correctly installing lintel?

Discussion in 'Builders' Talk' started by legepe, Nov 9, 2018 at 5:16 PM.

  1. legepe

    legepe Member

    Hi all
    I want to place a 210 x 100 x 1800 concrete lintel above fire place, only 100mm will actually sit inside the wall the the rest will be on the outside creating a mantel piece
    My query is should this lintel only be installed with the high side (210mm) sitting vertically? or am I wrong thinking this?
    Can anyone advise
  2. sospan

    sospan Well-Known Member

    With most chimneys the bulk of the weight is supported by the cheeks of the fireplace and it is then "corbeled" as the height rises. The front of the fireplace, is normally a single skin for the first 8 feet and then is tied in and gets thicker as it rises.

    Normally a 100mm wide lintel is good enough to support the face of the chimney breast but it depends on the construction and the strength of the sides. The strongest dimension would be with 210 vertical.

    Of the ones I have done recently, I have done two methods - one with a face screwed onto the lintel and then with a top fixed at 90 degrees and corbels to hide the screws. The other style was just a rustic beam which had keyhole brackets on the back which just slotted over screws in the lintel
  3. legepe

    legepe Member

    Thanks sospan
    I would really like to post some pictures but this site will not allow it..! it just keeps telling me theyre too large?
    I completed about 6 months ago a different fireplace in an old terraced house using the method that I want to do again with this one. that one hasnt fallen down but I was unaware then that the lintel was supposed to go in sitting upright.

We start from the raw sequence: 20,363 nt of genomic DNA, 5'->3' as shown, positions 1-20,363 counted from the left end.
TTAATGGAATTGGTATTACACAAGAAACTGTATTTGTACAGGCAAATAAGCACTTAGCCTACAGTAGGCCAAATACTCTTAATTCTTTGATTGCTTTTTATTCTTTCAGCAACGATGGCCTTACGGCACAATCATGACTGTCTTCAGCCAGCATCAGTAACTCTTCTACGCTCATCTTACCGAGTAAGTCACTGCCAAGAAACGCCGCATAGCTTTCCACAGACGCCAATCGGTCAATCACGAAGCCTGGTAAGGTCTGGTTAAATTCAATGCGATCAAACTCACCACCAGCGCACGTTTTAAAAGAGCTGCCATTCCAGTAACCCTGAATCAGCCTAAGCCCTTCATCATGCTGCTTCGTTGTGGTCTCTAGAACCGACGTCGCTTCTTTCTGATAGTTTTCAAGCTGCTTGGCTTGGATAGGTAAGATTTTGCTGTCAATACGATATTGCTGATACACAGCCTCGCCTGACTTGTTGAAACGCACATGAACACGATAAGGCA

I didn't have to touch any of the corbles in the terraced house because the original builders opening was big enough, however with this one the property was build tin 1968 and the corbles are much lower down so for me to make sufficient opening i will have to break/remove the corbles and like youve already pointed out they are load bearing.
    How do I get around this?
  4. dobbie

    dobbie Well-Known Member

    The lintel is not supposed to go in upright and is not designed for that.That is bad advice you have been given.

    The lintel would have been designed to lie flat and have the stress calculated to be installed that way.
  5. sospan

    sospan Well-Known Member

    Most of the fireplaces, I work on are made out of stone, so you can never tell how strong the wall is. I tend to brace the alcoves and then put in a acrow props with a strongboy head quite often this is just belt and braces.

    If you each end of the lintel, removing stonework towards the centre, you will see how it is supported, quite often the bricks or stones will be at 90 degrees to the ones removed and will support the ones above.
  6. sospan

    sospan Well-Known Member

    There are no calcs, it is an off the peg lintel.
  7. dobbie

    dobbie Well-Known Member

    Which the lintel in question is designed to be installed flat,not upright.
  8. Richard_

    Richard_ Active Member


    Many standard concrete lintels have a single prestressed bar in the centre. The bar is in the centre to enable the lintel to work upright or on its side. Upright would be stronger but horizontal would be strong enough for this application.

    Other lintels have bars in the bottom, they can only be used in the orientation with the bars at the bottom.
    Last edited: Nov 10, 2018 at 8:55 PM
  9. stuart44

    stuart44 Active Member

    Composite concrete lintels have the bar in the centre, as the 3 courses of brickwork above form part of the lintel. The rough concrete should really go at the top to form a key for the brickwork.
    Non composite lintels that can directly take a point loading will have steel at the bottom and maybe the top as well.
    Richard_ likes this.
  10. Richard_

    Richard_ Active Member

    Not forgetting to prop lintels over 1200 long until the mortar had cured.

Share This Page